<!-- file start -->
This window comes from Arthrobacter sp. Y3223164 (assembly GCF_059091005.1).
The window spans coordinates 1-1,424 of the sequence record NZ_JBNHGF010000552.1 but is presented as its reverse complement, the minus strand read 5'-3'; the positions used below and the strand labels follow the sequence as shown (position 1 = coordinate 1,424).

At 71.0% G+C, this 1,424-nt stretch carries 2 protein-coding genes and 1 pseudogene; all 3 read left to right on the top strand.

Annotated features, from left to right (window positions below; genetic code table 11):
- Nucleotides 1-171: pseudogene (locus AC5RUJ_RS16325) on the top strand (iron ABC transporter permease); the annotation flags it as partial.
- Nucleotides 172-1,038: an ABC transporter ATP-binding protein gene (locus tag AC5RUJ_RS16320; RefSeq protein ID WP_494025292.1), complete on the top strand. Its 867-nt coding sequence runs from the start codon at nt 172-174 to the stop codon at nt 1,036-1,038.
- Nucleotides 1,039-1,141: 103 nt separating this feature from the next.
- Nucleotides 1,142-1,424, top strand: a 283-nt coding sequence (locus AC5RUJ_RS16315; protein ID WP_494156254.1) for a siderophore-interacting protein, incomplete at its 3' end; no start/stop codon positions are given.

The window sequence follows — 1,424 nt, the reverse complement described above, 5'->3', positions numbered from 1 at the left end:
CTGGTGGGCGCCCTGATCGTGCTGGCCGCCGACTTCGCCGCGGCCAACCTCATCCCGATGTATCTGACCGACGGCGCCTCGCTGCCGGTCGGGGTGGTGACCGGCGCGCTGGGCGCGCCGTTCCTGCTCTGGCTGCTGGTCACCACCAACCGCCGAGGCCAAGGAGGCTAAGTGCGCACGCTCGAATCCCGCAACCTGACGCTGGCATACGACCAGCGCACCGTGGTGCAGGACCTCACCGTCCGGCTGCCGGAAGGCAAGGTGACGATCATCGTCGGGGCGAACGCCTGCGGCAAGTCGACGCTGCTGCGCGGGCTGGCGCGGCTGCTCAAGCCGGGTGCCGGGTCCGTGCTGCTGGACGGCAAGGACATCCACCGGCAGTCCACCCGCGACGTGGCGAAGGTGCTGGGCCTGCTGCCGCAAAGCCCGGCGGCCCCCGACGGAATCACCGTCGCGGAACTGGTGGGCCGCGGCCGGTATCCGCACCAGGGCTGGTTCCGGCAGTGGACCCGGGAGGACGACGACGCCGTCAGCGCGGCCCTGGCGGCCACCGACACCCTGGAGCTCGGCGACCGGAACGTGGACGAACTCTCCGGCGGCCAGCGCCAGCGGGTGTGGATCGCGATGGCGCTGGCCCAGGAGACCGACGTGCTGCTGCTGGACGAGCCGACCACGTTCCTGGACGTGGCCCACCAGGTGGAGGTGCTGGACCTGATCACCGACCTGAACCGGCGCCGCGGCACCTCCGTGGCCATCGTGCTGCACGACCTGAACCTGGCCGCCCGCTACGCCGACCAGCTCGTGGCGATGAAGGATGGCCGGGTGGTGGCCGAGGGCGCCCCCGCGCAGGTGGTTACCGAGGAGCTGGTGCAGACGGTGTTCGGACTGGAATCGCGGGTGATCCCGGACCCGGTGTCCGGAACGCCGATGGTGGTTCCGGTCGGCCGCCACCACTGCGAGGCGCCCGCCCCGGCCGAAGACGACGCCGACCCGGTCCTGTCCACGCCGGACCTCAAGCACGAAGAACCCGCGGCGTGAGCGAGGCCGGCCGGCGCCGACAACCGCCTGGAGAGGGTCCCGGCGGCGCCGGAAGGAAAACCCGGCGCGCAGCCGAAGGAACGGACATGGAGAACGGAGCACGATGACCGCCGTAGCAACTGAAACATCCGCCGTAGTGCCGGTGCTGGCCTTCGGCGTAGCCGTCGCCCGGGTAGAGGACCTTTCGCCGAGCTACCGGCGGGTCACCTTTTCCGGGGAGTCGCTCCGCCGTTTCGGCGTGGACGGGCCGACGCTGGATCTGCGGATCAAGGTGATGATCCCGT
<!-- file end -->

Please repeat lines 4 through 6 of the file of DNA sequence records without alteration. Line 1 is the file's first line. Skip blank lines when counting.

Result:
Annotated features, from left to right (window positions below; genetic code table 11):
- Nucleotides 1-171: pseudogene (locus AC5RUJ_RS16325) on the top strand (iron ABC transporter permease); the annotation flags it as partial.
- Nucleotides 172-1,038: an ABC transporter ATP-binding protein gene (locus tag AC5RUJ_RS16320; RefSeq protein ID WP_494025292.1), complete on the top strand. Its 867-nt coding sequence runs from the start codon at nt 172-174 to the stop codon at nt 1,036-1,038.